Call for an election free from violence and fear
Zimbabwe is due to go to the polls in 2013. The last election in 2008 was marred by extreme violence with over 200 killed and thousands more injured and displaced. Many of those targeted were human rights defenders and civil society activists. Women of Zimbabwe Arise (WOZA) leaders, Jenni Williams and
Magodonga Mahlangu were detained for 37 days for peacefully calling on Zimbabwe’s neighbours, the Southern African Development Community (SADC) to intervene to halt the bloodshed. SADC can play a
critical role in ensuring the 2013 Zimbabwe elections are free from violence and fear.
What you need to do:
Write to the leaders of the SADC calling on them to undertake measures to ensure the 2013 general
election is free from violence against peaceful human rights defenders, civil society activists and political
Please write to South Africa first and then, if you have more time, to the others listed below:
South Africa (Jacob Zuma is the SADC appointed mediator between Zimbabwe’s ruling parties)
· Tanzania (Chair of the SADC body responsible for peace and security in the region)
· Angola (Chair of SADC)
His Excellency Jacob Zuma, President, Office of the State President, Private Bag X1000, Pretoria 0001,
Fax: +27 12 321 8870
His Excellency Mr Jakaya Mrisho Kikwete , President, Office of the President, The State House, Magogoni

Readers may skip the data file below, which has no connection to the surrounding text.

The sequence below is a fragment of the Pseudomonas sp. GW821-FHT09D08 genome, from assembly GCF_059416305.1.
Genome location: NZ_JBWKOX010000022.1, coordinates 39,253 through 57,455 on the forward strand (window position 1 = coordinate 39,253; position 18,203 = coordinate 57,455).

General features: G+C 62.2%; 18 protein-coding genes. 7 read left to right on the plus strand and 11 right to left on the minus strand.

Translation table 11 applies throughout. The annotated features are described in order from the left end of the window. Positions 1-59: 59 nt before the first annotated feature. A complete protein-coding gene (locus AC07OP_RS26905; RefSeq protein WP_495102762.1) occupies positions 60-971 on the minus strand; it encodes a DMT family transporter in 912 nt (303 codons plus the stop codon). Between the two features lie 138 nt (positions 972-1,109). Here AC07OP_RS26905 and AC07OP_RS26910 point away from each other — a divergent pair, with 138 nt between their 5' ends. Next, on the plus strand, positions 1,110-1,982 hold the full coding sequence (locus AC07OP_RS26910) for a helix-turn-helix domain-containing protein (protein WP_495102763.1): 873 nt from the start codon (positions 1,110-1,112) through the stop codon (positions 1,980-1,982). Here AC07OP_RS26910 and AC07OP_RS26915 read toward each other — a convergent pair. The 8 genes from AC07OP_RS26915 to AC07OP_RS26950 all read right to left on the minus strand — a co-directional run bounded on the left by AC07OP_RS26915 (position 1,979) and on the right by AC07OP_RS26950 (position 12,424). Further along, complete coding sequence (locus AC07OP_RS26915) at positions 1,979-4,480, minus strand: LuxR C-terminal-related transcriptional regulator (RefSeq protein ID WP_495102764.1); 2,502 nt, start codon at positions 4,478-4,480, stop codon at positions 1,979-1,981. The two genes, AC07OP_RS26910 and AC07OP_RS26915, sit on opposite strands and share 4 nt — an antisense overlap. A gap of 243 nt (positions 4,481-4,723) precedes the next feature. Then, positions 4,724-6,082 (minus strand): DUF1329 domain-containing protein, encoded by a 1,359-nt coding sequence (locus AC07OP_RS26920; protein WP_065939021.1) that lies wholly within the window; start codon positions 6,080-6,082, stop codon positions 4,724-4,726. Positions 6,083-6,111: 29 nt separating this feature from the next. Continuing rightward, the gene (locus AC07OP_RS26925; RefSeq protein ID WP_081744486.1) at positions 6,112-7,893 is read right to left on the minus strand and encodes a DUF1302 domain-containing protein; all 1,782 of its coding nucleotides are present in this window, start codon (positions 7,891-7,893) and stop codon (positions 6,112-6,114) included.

Road, PO Box 9120, Dar es Salaam, Tanzania
Fax: +255 22 211 3425
His Excelecny José Eduardo dos Santos, President, Office of the President, Protocolo de Estado, Rua 17
Sample letter to copy and paste if you wish
Following the first round of the presidential election in Zimbabwe in March 2008, there was a
period of extreme violence and instability in the country. There was an unprecedented wave of
state-sponsored human rights violations, which resulted in over 200 people being killed, at least
9,000 injured and 28,000 displaced. Torture and ill-treatment of opposition supporters was widely
reported. Human rights defenders and political activists and their family members were abducted
and human rights violations were often carried out with impunity. There has still been no
accountability for the majority of the human rights violations that occurred at this time.
On 28 May 2008, 14 members of Women of Zimbabwe Arise (WOZA) were arrested during a
peaceful demonstration calling on the Southern African Development Community (SADC), to help
bring an end to the state-sponsored violence. WOZA leaders Jenni Williams and Magodonga
Mahlangu were detained for 37 days and the other 12 were detained for 17 days.
This year Zimbabwe is due to hold new elections and Amnesty International is calling for there to
be no repeat of the violence that occurred in 2008. SADC can play a critical role in ensuring the
2013 Zimbabwe elections are free from violence and fear and I urge you to use your key position
within SADC to make this happen.
I call on SADC to:
· Press the Zimbabwean authorities to undertake measures to ensure the 2013 elections
are free from violence against peaceful human rights defenders, civil society activists and
all supporters of political parties, before, during and after the elections.
· Urge the Zimbabwean authorities to allow human rights defenders, civil society activists
and all supporters of political parties to peacefully exercise their right to freedom of
expression, association and assembly.
· Pressure the Zimbabwean authorities to investigate all reports of political violence that
occurs in the context of the 2013 elections and ensure the perpetrators are held to account
for that violence.
· Deploy election observers, including human rights monitors, before, during and after the